My mother’s house has been conquered by barbarians--my own family, squatters who refuse to leave. To sell this house in DC while living in New York, I have to engage in a little self-promotion: master of the house sounded good. The hitch is that the youngest daughter is often the easiest to ignore.
Inheritance, too, seems to cast quite a binary. While I have to muster everything against my nature to become a manager to these squatters, I realize that I’m becoming a servant to this house.
My brother isn’t ready to sell yet. “I need more time,” he says. “Don’t even worry about it. Everything’s under control.” He buys modest gadgets--a vacuum sealer, a butter making machine--with our mother’s life insurance money, and runs a home business from the suburbs.
My father begins staying at my mother’s house during the weekdays three months after she dies. The commute to his IT job at Geico is much shorter now, and he can also keep an eye on my brother, the 33 year old who had never moved out of his mother’s home. He is stocking the cabinets with Yorkshire Tea. His monogrammed LLBean dopp kit hangs from the bathroom hook. My brother and my father go out to dinner each night, and line the fridge with take-out containers of pasta and half-eaten hamburgers. He is moving in, not helping to move out.
We set up an altar in the living room. I pour my mother’s ashes into her favorite Chinese vase and set it in the middle of the mantle. My mother’s middle sister says she has always loved that vase, and asks if she can have it. “Mom’s in there,” I say.
I explain that ancient Roman families each had a household altar, a shrine to the spirits that they can interact with personally each day. A lararium! I say. Your older sister, she’s like a Roman god! She says it’s getting late and she really must head back home.
I need to get everything out, but it’s hard to say goodbye to each square foot. A piano once served as the entryway’s tabletop. She had bought it in the hopes her children would pick up the skill, which would train our minds and help us grow to be wealthy lawyers. After a few years of growing dust, it was sold to a more musically ambitious family. What’s left is a heavy oriental rug that needs cleaning, four feet of a piano still imprinted in the wool.
We lived with the house’s original 70’s campy interior design for most of our time there. The kitchen countertops had been bright yellow linoleum. The bathroom mirror was ringed with light bulbs, as if we’d be going on stage after brushing our teeth. Only recently did my mother start fixing it up, knowing she wanted to get married, sell it to retire into something grander. My mother spent years researching the perfect marble kitchen countertop replacement, asking my opinion between slabs every time I visited. “Earth green? Or mother-of-pearl?” she asked, shoving the rock samples in my face. She finally settled on a bright white marble, and from then on, followed her guests around with a cloth to ensure no rings or stains were ever left behind.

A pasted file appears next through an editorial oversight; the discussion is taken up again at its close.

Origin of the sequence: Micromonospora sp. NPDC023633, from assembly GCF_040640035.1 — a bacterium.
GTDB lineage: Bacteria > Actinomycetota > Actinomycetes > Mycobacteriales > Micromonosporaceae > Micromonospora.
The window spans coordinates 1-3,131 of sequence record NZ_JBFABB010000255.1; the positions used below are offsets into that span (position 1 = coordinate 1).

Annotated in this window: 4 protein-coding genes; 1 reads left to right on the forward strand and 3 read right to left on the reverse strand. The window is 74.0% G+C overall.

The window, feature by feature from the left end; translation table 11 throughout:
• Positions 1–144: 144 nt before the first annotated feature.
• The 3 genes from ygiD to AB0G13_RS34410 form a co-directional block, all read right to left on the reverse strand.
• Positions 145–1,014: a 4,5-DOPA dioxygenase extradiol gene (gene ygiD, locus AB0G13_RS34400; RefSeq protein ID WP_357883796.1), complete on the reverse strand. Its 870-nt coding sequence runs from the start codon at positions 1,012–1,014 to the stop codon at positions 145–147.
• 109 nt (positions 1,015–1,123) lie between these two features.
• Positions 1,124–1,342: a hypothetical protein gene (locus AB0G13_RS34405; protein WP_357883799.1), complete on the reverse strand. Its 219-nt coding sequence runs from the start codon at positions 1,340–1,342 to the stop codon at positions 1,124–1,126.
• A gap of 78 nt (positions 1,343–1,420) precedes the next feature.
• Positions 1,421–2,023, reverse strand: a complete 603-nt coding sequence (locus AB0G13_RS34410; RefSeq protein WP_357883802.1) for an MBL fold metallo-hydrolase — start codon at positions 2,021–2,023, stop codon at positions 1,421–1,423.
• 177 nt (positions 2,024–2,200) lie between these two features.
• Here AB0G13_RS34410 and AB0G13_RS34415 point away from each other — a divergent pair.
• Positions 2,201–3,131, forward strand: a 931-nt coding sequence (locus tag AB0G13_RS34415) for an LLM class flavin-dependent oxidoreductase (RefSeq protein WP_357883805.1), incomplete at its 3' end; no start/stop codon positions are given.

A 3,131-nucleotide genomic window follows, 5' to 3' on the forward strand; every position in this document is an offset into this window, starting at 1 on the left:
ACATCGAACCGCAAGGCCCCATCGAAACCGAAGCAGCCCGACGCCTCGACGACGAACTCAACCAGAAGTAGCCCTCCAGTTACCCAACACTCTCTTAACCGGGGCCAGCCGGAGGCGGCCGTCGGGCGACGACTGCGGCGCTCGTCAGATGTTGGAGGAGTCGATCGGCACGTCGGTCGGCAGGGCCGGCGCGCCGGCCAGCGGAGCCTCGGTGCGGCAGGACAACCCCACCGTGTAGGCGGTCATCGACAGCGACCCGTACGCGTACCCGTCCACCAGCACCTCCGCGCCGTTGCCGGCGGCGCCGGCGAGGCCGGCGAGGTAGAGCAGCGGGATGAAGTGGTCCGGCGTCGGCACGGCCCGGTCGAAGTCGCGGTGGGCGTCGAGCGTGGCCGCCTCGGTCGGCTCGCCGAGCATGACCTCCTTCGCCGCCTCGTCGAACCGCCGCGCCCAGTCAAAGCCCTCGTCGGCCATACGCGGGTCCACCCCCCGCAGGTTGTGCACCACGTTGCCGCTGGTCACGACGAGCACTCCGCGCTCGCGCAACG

The first floor of the house is small but warm, outfitted in rich Roman reds and golds. Bulky raw silk curtains line the windows; frames of Audubon birds, regattas, and English castles line the walls. The den hides the TV, as well as a large salmon pink couch. The three of us would pile on that couch together, ignore whatever late-night show was on to joke around and catch up.
The house was in its tip-top DC socialite prime when she died--no expense spared for the engagement party she hosted for me just a few months before.
“You’re stressing her out. You’re killing her,” my brother had said, calling me from the car as the two of them scoured Bethesda for new couch covers. “She should not be stressed out right now, and you’re making her have this party.”
It was a good party. My mother picked up a magnificent chocolate ganache opera cake from a patisserie in Georgetown and served it to a mix of my worlds: my future in-laws who flew in from the midwest, the ex-co-workers who still talked to me, her book club friends. We decided to repeat the party’s model for the funeral. My future in-laws rebooked the same flights.
“Look at her white couches! Look at her marble countertops,” I said to the funeral guests, among them an interior designer or two. Come, sample the cheese plate, and marvel at my mother’s furniture. They didn’t know my mom was looking on from the lararium.
We have to decide whether to repair the deck, or sell as-is. One of the deck’s planks had buckled under the weight of all the guests who came back to the house after the service that sunny funeral afternoon. “Woahhhhh!,” the crowd cried as the plank snapped beneath. I jumped up to find my father--what had he done now?
My father was yelling all day that day, yelling before the service even began. He paced back and forth on the church’s front courtyard, screaming into the air as the guests streamed inside.